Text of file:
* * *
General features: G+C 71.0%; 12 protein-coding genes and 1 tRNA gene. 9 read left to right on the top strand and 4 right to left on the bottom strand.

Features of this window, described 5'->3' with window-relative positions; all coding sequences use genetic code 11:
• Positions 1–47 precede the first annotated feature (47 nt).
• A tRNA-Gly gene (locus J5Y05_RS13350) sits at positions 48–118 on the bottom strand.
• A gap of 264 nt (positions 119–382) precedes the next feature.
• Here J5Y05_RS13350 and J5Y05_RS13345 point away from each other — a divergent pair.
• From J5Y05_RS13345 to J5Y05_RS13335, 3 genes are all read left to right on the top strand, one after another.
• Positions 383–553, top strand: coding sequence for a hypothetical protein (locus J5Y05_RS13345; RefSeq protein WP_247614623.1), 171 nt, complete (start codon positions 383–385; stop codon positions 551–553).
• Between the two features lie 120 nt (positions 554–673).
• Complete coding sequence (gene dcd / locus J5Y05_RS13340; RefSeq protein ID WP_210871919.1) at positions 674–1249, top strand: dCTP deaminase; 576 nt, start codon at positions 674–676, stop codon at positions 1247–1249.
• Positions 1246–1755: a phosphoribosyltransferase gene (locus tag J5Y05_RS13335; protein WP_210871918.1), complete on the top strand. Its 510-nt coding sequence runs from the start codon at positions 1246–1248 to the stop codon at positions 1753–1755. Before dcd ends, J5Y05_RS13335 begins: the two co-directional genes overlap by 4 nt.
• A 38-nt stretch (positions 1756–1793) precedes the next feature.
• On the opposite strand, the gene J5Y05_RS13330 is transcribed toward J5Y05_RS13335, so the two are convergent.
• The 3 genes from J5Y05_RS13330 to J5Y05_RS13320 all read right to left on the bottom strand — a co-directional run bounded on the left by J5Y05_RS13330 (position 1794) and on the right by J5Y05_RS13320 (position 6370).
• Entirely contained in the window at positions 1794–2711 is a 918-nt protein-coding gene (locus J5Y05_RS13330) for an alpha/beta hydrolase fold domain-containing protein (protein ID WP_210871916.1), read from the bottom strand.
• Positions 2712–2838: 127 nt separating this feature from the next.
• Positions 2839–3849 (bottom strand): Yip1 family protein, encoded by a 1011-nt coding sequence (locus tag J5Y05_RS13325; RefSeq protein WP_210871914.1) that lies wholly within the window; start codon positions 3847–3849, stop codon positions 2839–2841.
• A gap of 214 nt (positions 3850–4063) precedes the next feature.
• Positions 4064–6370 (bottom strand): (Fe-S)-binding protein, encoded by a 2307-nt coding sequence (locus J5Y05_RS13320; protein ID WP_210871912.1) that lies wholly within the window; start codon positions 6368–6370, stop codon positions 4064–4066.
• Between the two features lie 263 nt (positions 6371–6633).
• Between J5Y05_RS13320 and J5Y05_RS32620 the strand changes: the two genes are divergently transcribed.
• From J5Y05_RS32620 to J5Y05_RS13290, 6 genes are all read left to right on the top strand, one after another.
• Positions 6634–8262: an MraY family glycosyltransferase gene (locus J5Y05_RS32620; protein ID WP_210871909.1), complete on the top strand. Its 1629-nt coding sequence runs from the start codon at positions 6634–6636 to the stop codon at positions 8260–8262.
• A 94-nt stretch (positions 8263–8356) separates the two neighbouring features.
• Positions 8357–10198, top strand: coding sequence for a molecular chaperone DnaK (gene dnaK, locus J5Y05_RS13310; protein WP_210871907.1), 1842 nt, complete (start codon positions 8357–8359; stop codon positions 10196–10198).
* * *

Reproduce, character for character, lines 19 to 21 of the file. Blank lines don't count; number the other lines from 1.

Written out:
• Positions 4064–6370 (bottom strand): (Fe-S)-binding protein, encoded by a 2307-nt coding sequence (locus J5Y05_RS13320; protein ID WP_210871912.1) that lies wholly within the window; start codon positions 6368–6370, stop codon positions 4064–4066.
• Between the two features lie 263 nt (positions 6371–6633).
• Between J5Y05_RS13320 and J5Y05_RS32620 the strand changes: the two genes are divergently transcribed.